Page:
What is the treatment for ear infections?
The treatment for ear infections may include any of the following:
- If your doctor thinks the infection is caused by bacteria, he or she may prescribe an antibiotic (antibiotics don't work for infections caused by viruses). Your doctor may defer antibiotics among children 2 to 12 years with mild symptoms when there is an option for the doctor to observe the child’s symptoms for 48 to 72 hours. It's very important to follow the directions for giving your child the medicine.
- Pain relievers like acetaminophen (brand names: Children's or Infants' Tylenol) and ibuprofen (brand names: Children's Advil or Children's Motrin) can help make your child feel better and reduce fever. Patients younger than 18 years should not take aspirin if they have or are recovering from a fever, flu symptoms, or the chicken pox because of the risk of a serious and sometimes fatal condition called Reye’s syndrome.
- A warm (not hot) heating pad held over the ear can also help relieve pain from the earache.
- Your doctor may also prescribe ear drops to relieve pain.
The. U.S. Food and Drug Administration (FDA) advises against the use of ear candles. Ear candles can cause serious injuries and there is no evidence to support their effectiveness. For more information, please visit the FDA Web site.
Will my child need antibiotics?
Your child may need antibiotics if fluid is still there after a few months and is causing hearing loss or problems in both ears. For this reason, your child's ears should be checked a few months after an ear infection. If the fluid is still there, a hearing test may be the next step. Your doctor may also recommend antibiotics if your child is under 6 months of age or gets frequent middle ear infections.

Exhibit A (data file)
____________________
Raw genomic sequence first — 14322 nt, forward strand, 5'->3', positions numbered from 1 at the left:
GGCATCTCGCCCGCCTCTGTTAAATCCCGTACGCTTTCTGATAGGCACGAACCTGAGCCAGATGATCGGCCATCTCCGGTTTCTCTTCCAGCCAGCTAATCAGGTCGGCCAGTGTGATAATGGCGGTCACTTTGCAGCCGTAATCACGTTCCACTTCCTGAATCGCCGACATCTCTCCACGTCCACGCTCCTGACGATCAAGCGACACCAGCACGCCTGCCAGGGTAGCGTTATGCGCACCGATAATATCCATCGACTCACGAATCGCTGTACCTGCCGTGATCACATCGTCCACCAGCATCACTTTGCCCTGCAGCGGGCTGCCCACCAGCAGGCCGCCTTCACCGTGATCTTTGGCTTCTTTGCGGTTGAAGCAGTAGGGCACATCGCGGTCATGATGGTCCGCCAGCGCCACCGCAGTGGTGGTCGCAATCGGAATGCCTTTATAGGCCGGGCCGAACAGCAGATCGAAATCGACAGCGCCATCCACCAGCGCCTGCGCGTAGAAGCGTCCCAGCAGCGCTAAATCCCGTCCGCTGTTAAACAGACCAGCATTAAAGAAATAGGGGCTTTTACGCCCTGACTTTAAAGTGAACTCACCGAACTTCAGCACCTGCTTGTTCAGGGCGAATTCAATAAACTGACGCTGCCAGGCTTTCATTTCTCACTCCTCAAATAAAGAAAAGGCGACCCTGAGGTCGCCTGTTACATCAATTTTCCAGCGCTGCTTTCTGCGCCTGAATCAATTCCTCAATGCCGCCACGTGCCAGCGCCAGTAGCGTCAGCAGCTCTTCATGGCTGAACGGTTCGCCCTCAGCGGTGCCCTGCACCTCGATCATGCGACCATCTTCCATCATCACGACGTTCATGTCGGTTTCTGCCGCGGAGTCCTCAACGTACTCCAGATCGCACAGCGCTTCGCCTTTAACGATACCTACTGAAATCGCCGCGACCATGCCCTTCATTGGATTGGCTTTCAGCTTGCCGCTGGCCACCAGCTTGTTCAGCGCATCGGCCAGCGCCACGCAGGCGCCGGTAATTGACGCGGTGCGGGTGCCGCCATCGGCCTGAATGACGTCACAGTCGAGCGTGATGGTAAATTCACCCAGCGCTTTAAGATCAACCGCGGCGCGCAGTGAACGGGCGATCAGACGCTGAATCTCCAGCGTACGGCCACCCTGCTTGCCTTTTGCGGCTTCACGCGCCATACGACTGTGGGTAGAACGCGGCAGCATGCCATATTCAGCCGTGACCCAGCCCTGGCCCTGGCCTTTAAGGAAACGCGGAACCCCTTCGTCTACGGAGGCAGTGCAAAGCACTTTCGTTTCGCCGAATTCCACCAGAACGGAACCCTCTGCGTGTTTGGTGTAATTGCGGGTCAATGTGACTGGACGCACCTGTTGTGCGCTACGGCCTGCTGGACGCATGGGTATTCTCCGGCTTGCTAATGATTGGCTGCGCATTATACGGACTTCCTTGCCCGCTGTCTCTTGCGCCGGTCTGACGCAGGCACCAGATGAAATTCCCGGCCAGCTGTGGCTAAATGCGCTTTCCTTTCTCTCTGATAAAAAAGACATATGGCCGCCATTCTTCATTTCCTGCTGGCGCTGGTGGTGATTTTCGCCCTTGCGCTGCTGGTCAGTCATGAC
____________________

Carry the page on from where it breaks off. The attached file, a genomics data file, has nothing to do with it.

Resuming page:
Why not just try antibiotics right now?
Giving your child unnecessary antibiotics can be harmful. After each course of antibiotics, the germs in the nose and throat are more likely to become resistant. Resistant germs can't be killed by the usual antibiotics. More expensive and powerful antibiotics have to be used. Some of these antibiotics must be given in the hospital and their side effects can be very unpleasant or even dangerous. Since fluid in the ears doesn't usually bother children, it's better to wait and only give antibiotics when they are necessary.
What if the fluid doesn’t go away on its own?
If the fluid stays for more than a few months, your doctor may want to check your child's hearing. Your doctor may recommend ear tubes (also called tympanostomy tubes) to drain the fluid. Ear tubes may also decrease the number of ear infections your child gets.
What are ear tubes?
Ear tubes are tiny plastic tubes that help balance the pressure in your child's ears. They allow air into the middle ear so that fluid can drain out down the eustachian tube. They're put into the eardrum (which is also called the tympanic membrane) during surgery and stay in place for an average of 6 to 9 months.
The tubes are usually left in place until they fall out on their own or your doctor decides your child no longer needs them. Sometimes, another set of tubes may be needed.
Placing tubes in the ears requires an operation and has some risks. Your child will need general anesthesia when the tube is inserted. Your doctor will talk with you about the risks if he or she thinks your child needs ear tubes.
How should I use eardrops?
Your doctor will tell you how long and how often to use your eardrops. Warm the bottle in your hands before putting the drops in your ear. Using warm eardrops may prevent discomfort when the drops go in. Moving the earlobe back and forth after putting the drops in will also help the medicine go deep into the ear canal.
See a list of resources used in the development of this information.
Written by familydoctor.org editorial staff